Mini-to-small-hydro is a form of exploiting hydropower generating opportunities on waterways with low flow-rates but without damning the channels or having to create a reservoir. These projects generate power by diverting a portion of the water flow, running the water through a turbine, and then returning it back to the water channel – the basic technology has been in use for more than a century around the world, so there is no inordinate technology risk. These types of projects have negligible impact on the waterway or canal, where there are no fisheries or other similar factors that typically arise in connection with larger hydroelectric projects. Mini and small hydro power generation exploits what would otherwise be wasted energy.
Pan Global has targeted a 5.7and a 9.5MW hydro projects in India for an investment. Due diligence has commenced on the 5.7 MW hydro project. Our intention is to acquire our first project ( the 5.7 MW hydro facility ) during the next few months in a staged acquisition. Our management team has been working with a number of parties to create a hydro project pipeline, wherein Pan Global would acquire operating and under-development small-hydro projects. Thus far, we are working with two parties to acquire up to 30 MW of hydro power projects that will produce revenue as soon as the acquisitions are completed, and another 15 MW of projects under development. We believe we have significant expansion opportunities for small hydro in India, where less than 1 GW of a potential 20 GW of capacity has been developed, Not only is our team in discussions with various players who have already been issued power purchase agreements, but we are also exploring additional opportunities to explore small hydro potential in other areas, such as where historic technology cannot generate a fair return but best proven technology may be able to be implemented.
While India currently grows enough food to feed its population, food prices of many commodities have been increasing rapidly and many of India’s prime food growing regions face significant water shortages. Pan Global management proposes to introduce controlled growing food production to India, wherein we aim to grow certain vegetable and other crops under hydroponic greenhouse growing conditions that are based on proven techniques in North America and Europe. At present, there are a number of amateur hydroponic greenhouse operators in India. Pan Global intends to be the first such commercial and professional operation, supplying the nascent market of large chain food retail stores and 5 star hotels. Under hydroponic greenhouse growing conditions we believe we can produce high quality, organic produce for premium consumers in India. Hydroponic greenhouse growing conditions confer significant benefits for customers: we can provide more consistent quality, regular schedules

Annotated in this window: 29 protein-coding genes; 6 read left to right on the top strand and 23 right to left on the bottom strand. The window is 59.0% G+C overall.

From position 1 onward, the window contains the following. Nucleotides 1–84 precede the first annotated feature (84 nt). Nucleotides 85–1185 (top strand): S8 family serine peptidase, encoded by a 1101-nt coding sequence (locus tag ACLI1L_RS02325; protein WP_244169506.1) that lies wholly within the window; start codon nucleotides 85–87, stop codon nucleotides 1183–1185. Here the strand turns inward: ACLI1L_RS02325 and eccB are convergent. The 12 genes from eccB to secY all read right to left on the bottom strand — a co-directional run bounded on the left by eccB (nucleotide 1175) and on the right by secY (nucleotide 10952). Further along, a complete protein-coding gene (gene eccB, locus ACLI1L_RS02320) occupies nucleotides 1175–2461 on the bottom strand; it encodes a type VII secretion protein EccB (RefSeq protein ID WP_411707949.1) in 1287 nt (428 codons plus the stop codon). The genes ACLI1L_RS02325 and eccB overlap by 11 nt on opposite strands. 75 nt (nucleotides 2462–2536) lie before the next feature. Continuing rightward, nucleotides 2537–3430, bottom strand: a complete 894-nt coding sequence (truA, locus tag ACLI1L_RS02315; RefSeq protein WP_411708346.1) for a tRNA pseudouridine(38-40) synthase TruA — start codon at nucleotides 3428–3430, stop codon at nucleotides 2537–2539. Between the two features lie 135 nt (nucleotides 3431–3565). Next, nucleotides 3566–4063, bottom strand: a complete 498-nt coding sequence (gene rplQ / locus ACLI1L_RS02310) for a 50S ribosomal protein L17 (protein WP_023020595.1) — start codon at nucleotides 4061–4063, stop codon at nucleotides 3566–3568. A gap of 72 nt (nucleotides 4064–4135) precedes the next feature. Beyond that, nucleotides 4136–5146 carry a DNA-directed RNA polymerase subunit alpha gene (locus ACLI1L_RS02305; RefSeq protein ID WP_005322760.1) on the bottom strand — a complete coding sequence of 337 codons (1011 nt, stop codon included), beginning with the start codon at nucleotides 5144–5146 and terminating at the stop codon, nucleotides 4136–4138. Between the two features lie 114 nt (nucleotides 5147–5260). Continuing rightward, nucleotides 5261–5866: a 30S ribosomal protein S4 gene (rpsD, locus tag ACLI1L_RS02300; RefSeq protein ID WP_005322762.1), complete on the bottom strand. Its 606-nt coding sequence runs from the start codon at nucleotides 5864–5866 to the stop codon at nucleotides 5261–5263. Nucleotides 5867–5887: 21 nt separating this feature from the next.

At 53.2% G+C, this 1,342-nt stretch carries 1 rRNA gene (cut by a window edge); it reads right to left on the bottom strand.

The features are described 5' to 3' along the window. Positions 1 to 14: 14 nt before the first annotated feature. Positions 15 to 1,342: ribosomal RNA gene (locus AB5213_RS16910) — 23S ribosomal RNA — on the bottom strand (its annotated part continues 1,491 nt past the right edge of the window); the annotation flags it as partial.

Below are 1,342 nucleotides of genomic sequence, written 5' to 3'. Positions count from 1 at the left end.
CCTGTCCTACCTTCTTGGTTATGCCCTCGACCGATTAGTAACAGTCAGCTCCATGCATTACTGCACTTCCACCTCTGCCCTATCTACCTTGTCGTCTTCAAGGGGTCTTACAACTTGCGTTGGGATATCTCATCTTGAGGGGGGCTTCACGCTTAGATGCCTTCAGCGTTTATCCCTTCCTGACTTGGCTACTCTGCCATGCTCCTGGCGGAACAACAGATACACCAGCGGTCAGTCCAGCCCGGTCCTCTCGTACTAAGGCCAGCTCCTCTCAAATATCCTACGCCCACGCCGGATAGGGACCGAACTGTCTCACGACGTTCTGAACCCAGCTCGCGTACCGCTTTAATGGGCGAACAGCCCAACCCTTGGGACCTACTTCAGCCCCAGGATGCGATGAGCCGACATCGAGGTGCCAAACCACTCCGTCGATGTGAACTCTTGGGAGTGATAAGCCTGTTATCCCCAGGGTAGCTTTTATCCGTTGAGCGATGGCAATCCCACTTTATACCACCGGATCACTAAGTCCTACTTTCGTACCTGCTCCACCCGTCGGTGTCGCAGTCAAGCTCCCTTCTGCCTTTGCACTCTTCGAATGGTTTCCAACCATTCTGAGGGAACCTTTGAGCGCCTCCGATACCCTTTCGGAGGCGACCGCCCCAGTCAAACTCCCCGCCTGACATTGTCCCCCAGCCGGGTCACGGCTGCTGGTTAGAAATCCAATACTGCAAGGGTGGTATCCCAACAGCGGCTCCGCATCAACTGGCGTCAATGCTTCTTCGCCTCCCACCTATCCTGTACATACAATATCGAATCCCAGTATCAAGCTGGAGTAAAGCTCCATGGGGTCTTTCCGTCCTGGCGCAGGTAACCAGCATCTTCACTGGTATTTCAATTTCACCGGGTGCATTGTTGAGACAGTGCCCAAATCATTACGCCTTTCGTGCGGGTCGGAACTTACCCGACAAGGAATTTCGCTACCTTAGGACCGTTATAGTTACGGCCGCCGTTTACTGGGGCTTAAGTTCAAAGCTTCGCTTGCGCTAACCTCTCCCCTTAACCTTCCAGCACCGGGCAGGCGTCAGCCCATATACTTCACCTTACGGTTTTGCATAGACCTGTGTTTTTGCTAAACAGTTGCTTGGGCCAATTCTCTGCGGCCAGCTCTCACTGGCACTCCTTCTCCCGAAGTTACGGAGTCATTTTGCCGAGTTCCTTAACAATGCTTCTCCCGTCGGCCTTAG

Pan Global is in discussions with one of the three players who have been issued a geothermal power production license in India. We intend to assume the development of this project, including the initial engineering and preparation of the detailed project plan, then proceed to being one of the first to generate geothermal power in India. Currently only the National Thermal Power Corporation and is undertaking a geothermal project in India; we believe we would be ahead of any other developers in exploiting such resources. We intend to fund the development of said project as well as the construction.
During the past 10 years there have been built in India approximately 1,000 LEED certified buildings. Government building codes and the green requirements of various Indian companies are providing an impetus to house their facilities in environmentally sustainable buildings. Pan Global aims to not only provide green building tech to Indian developers but to also be a major player in the development of highly environmentally sustainable building projects. We aim to focus on developing environmentally sustainable residential housing and commercial premises, using best of breed tech adopted to the local condition.
Many industrial and commercial energy consumers in parts of India face high electricity prices; these prices often exceed the price of electricity generated from solar PV. For eg, in southern India, many commercial users now pay up to $0.20 per kwh for grid electricity, and the grid is often down and backup generators powered by diesel fuel can cost up to $0.40 per kwh, whereas the cost of solar PV generated power is now $0.16 per kwh or less in parts of India.
Pan Global is in discussions with various Indian companies and Indian subsidiaries of well-known international companies operating in India to undertake the development of various solar PV power generation projects directly on customer sites or supplying power directly to such private customers. This is directly the result of solar PV having achieved so-called “grid parity”, wherein unsubsidized solar PV costs are less than grid electricity prices. In this sense, the possibility for solar PV in India is limitless – we face a significant number of clients willing to adopt and host solar PV arrays at their facilities so long as we pay the up front costs.
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